‘I look at all these headline slots and they tickle me,’ she says, prepping herself in a towelling robe in advance of the bacchanal that awaits. ‘It’s so funny. I’m not different than when I was DJing in my bedroom. For me, it’s all about the music and it doesn’t matter whether it’s 50 or 50,000 people. The club is about finding and feeling freedom.’

So as party month enters full seasonal sashay, what better child of the night than Honey Dijon to school us in a 12-step programme on how and why the party matters more now than ever?

1. Bring the respect

‘A party is the last place you should have rules. The only rule that I uphold is not being disrespectful to queer people, and especially not to women. At Panorama Bar, I see topless women, queer women, lesbians, cis women, all dancing freely, expressing themselves sexually without the predatory male gaze. I think it’s very important for queer people and women to celebrate themselves and their sexuality without shame, judgement or fear. That’s what the club is for.’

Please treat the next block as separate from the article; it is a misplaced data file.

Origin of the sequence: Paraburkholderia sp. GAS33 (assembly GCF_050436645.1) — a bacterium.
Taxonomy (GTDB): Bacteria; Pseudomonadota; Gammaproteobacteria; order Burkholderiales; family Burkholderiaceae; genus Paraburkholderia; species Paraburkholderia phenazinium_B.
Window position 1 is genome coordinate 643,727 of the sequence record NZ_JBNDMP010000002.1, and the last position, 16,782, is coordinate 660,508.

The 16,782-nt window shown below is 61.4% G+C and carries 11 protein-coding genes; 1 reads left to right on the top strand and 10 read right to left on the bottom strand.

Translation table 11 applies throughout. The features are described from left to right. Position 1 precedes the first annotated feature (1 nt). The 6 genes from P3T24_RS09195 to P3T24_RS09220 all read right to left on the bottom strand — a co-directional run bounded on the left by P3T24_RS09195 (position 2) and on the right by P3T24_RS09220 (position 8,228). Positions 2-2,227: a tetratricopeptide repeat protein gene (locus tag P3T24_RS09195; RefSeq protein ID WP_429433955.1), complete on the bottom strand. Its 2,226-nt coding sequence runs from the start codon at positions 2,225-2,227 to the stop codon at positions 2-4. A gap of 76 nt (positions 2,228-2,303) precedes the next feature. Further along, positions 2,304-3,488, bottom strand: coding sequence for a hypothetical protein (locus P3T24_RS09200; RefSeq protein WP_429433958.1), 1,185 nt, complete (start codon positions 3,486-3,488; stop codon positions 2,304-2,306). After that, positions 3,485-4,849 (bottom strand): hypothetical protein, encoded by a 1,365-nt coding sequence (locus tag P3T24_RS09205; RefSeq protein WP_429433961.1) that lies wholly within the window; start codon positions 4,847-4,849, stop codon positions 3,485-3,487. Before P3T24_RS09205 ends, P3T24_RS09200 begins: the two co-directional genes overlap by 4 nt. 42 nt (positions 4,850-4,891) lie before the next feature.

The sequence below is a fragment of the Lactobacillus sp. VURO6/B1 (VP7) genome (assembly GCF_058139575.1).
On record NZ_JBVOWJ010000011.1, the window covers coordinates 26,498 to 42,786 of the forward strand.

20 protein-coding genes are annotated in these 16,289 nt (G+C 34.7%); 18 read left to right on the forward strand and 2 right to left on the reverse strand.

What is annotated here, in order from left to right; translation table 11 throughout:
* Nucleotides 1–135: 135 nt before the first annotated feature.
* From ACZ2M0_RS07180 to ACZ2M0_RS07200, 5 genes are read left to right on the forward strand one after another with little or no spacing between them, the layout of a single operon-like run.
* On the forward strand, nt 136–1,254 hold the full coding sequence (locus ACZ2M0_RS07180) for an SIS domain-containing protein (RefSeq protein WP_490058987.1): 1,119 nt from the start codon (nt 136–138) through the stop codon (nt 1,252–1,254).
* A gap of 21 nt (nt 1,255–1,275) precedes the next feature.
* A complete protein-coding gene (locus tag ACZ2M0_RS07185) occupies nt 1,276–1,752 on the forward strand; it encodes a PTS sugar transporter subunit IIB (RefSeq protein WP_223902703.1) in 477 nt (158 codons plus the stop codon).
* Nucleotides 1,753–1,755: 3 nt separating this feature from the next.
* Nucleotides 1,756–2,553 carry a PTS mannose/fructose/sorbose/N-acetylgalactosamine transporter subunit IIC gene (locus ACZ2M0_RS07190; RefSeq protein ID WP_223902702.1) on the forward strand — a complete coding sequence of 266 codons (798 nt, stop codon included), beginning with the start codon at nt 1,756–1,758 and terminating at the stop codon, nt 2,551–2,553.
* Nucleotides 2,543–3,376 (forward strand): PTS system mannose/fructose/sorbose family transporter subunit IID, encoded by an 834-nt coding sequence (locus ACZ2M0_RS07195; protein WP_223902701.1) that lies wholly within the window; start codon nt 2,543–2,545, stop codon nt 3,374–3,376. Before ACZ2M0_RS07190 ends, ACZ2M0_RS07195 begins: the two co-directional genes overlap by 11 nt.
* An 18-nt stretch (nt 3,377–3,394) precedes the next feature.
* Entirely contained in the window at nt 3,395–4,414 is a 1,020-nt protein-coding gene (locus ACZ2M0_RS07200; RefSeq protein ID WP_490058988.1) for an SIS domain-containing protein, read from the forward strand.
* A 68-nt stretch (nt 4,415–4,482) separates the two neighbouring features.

2. Bring the bad taste

‘Bad taste goes a long way. Chic is a bourgeois word and the club has no place for the bourgeoisie. Beauty, yes. Bourgeois chic, no. Divine, to me, is one of the chicest people to ever have walked the Earth. So bad taste? Yes. Cheap bad taste is essential to the club.’

3. Bring the humour

‘I miss humour in the party. There’s that song by Uncanny Alliance, “I Got My Education”, which opens with the monologue: “Miss thing, miss thing, miss thing, miss thing, she had to pawn her diamond ring/went on down to Burger King and found they weren’t hiring.” So good. The club should not be serious. It should be about play and fun. I purposely, on point, play a lot of queer music in straight spaces because I want them to gag at it. I’m a representative of joy. That’s my job.’

Honey Dijon photographed at Printworks London (Liz Johnson Artur)
Honey Dijon photographed at Printworks London (Liz Johnson Artur)

4. Bring the blackness, bring the queerness